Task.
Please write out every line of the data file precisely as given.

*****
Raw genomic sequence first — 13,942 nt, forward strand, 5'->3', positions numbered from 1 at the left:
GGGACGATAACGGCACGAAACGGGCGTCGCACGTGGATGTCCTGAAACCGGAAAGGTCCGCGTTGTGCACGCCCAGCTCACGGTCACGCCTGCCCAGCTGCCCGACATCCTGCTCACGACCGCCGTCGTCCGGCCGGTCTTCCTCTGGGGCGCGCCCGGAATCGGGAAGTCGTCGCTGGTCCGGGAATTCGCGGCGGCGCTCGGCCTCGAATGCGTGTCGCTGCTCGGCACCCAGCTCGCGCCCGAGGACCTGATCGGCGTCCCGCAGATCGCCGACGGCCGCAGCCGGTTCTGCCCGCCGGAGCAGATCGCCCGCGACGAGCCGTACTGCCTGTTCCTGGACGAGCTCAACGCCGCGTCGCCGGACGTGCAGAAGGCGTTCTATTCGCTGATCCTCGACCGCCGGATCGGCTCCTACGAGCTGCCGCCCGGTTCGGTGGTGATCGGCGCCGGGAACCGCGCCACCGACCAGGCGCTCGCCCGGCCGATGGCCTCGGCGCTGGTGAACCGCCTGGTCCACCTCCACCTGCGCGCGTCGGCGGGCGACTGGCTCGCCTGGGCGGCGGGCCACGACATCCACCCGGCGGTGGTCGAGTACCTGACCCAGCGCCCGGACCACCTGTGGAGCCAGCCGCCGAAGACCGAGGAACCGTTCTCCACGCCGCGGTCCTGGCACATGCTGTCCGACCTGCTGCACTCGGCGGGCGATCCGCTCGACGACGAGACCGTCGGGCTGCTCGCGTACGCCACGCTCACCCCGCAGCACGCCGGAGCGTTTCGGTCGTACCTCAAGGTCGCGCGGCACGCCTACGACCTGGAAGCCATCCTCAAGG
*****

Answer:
Raw genomic sequence first — 13,942 nt, forward strand, 5'->3', positions numbered from 1 at the left:
GGGACGATAACGGCACGAAACGGGCGTCGCACGTGGATGTCCTGAAACCGGAAAGGTCCGCGTTGTGCACGCCCAGCTCACGGTCACGCCTGCCCAGCTGCCCGACATCCTGCTCACGACCGCCGTCGTCCGGCCGGTCTTCCTCTGGGGCGCGCCCGGAATCGGGAAGTCGTCGCTGGTCCGGGAATTCGCGGCGGCGCTCGGCCTCGAATGCGTGTCGCTGCTCGGCACCCAGCTCGCGCCCGAGGACCTGATCGGCGTCCCGCAGATCGCCGACGGCCGCAGCCGGTTCTGCCCGCCGGAGCAGATCGCCCGCGACGAGCCGTACTGCCTGTTCCTGGACGAGCTCAACGCCGCGTCGCCGGACGTGCAGAAGGCGTTCTATTCGCTGATCCTCGACCGCCGGATCGGCTCCTACGAGCTGCCGCCCGGTTCGGTGGTGATCGGCGCCGGGAACCGCGCCACCGACCAGGCGCTCGCCCGGCCGATGGCCTCGGCGCTGGTGAACCGCCTGGTCCACCTCCACCTGCGCGCGTCGGCGGGCGACTGGCTCGCCTGGGCGGCGGGCCACGACATCCACCCGGCGGTGGTCGAGTACCTGACCCAGCGCCCGGACCACCTGTGGAGCCAGCCGCCGAAGACCGAGGAACCGTTCTCCACGCCGCGGTCCTGGCACATGCTGTCCGACCTGCTGCACTCGGCGGGCGATCCGCTCGACGACGAGACCGTCGGGCTGCTCGCGTACGCCACGCTCACCCCGCAGCACGCCGGAGCGTTTCGGTCGTACCTCAAGGTCGCGCGGCACGCCTACGACCTGGAAGCCATCCTCAAGG